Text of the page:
Zenith 5-S-319 (1939)

Zenith 5-S-319 (1939)

Once in a great while I get my hands on one of these things, and the whole time I am restoring it, all I can think is "what a sweet little radio." This is one of those. Everything about this little 5S319 epitomizes Zenith's exceptional mastery of style, technical expertise, and quality that made them a leader in AM radio for over 50 years. One of the nicest looking and best-performing table radios I have ever restored. I see now why they are so highly prized by collectors. This one came to me in fairly sad condition. I had to do several veneer repairs, some better than others. I replaced all of the capacitors and resistors, gave it a full set of high testing tubes and a gorgeous, slick finish with 15 coats of nitrocellulose lacquer. The knobs and pushbuttons are reproductions. The grille cloth is not original. I removed the dangerous 6X5 rectifier tube and replaced it with a solid-state rectifier. I will be glad to supply it with the tube type if you want, but if it shorts and burns up your transformer, I can't fix it for free. 13"W x 9"H x 7-1/2"D. $750.00. (1680051)

 

Zenith 6-D-629 "Boomerang" (1942)

Zenith 6-D-629 "Boomerang" (1942)

Collectors are starting to notice these early 40s table radios, and this Zenith 6D629 is one of the reasons. Called the "boomerang" due to the shape of the dial, it is stylish, attractive and very well made. The tuning mechanism is interesting in that they put the tuner drive in front of the speaker, allowing them to get a larger speaker in a smaller cabinet. The resulting sound is at the top of the class for a radio this size. The near perfect cabinet is slick and gorgeous. Receives well on the "wave magnet" antenna, with screws for external antenna. All high testing tubes, all new caps, resistors as necessary. New dial cover and new grille cloth. The back needed a lot of work from considerable road rash. The knobs are not available so I had to sub some similar ones. One heck of a nice radio taken all together. 14"W x 8-1/2"H x 7-1/2"D. $429.00. (1680075)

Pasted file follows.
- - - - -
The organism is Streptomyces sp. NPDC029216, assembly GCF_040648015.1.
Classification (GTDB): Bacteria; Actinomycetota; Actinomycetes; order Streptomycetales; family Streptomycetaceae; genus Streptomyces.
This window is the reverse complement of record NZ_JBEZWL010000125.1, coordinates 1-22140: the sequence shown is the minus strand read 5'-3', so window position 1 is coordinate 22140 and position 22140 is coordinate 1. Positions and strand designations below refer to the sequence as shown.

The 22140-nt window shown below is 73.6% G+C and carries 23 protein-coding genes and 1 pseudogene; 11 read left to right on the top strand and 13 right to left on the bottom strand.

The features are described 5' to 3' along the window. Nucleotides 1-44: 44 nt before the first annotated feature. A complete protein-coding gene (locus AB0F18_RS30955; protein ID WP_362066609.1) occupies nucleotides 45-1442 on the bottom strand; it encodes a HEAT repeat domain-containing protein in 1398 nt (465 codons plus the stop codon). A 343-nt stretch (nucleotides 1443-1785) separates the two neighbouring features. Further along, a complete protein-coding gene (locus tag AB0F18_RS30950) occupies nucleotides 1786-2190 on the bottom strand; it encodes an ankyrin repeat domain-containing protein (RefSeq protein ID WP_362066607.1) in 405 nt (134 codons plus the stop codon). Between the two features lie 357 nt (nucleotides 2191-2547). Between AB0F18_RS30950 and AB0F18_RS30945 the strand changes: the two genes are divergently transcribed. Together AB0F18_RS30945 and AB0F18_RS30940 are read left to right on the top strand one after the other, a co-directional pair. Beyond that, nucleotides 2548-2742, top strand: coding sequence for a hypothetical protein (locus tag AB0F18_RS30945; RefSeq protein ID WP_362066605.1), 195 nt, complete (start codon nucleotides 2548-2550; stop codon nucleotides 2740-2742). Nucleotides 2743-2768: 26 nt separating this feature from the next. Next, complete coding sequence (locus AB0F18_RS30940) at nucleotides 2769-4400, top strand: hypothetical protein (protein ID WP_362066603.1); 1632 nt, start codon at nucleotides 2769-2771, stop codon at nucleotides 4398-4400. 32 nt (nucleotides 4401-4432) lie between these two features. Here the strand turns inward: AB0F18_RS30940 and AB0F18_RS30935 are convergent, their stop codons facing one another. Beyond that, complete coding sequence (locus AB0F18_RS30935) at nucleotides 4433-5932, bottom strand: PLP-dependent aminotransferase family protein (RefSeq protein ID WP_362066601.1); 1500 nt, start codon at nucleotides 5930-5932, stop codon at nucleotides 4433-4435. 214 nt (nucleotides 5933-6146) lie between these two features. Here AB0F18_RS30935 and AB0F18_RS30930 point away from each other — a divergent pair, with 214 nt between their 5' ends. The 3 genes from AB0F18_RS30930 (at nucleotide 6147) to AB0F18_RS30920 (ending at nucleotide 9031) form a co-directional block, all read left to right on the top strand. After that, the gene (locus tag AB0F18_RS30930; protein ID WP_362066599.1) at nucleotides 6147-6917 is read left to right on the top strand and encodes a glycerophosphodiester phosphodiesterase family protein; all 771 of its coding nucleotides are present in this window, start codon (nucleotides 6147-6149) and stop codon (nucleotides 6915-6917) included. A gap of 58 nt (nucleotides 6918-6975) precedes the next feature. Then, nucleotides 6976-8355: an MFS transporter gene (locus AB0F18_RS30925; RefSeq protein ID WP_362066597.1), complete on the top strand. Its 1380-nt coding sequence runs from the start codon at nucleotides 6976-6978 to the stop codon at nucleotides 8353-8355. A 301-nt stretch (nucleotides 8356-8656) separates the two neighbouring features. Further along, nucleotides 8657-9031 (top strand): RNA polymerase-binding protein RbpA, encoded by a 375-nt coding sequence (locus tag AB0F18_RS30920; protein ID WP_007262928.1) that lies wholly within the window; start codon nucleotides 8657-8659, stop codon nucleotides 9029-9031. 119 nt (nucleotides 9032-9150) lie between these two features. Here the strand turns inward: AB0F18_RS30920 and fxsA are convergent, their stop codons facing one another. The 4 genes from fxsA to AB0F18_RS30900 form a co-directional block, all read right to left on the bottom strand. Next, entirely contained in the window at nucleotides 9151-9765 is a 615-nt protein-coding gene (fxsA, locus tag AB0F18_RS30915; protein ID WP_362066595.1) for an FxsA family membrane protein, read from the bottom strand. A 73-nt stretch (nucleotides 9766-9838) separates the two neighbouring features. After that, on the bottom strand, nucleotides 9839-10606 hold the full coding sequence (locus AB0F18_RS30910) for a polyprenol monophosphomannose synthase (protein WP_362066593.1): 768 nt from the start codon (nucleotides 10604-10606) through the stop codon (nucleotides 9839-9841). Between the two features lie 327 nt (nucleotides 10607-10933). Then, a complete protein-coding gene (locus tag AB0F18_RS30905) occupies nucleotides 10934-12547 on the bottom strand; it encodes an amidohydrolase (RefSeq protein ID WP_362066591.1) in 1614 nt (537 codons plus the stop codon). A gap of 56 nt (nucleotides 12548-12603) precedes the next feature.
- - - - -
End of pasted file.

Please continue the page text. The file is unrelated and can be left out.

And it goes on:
Zenith 6-S-527 (1941)

Zenith 6-S-527 (1941)

Zenith made a very attractive and popular radio in the 6S527. The pinstriped bands of veneer, and the elaborate speaker grille are very eye-catching. The cabinet was quite nice as received. I touched up a few places and put four coats of nitrocellulose lacquer over it. It retains a few dings and witness marks from its 80 years of prior service, but overall presents very well. The sound is quite good from the 4-inch perfect speaker. A labor-intensive restoration as I had to replace a lot of the miserable rubber wiring. A full set of good tubes, all new capacitors, including stuffing the original Filter cap, resistors as necessary, and a full alignment. The original knobs and buttons are not the best but I thought did not warrant replacement. I replaced the dangerous 6X5 rectifier tube with a solid-state rectifier. Broadcast and short wave. Receives well on the internal wave magnet antenna, but has connections on back for more distant station. All in all a great looking and great performing radio, backed by the Zenith slogan, "The quality goes in before the name goes on." 16"W x 8-1/2"H x 7"D. $399.00. (1680082)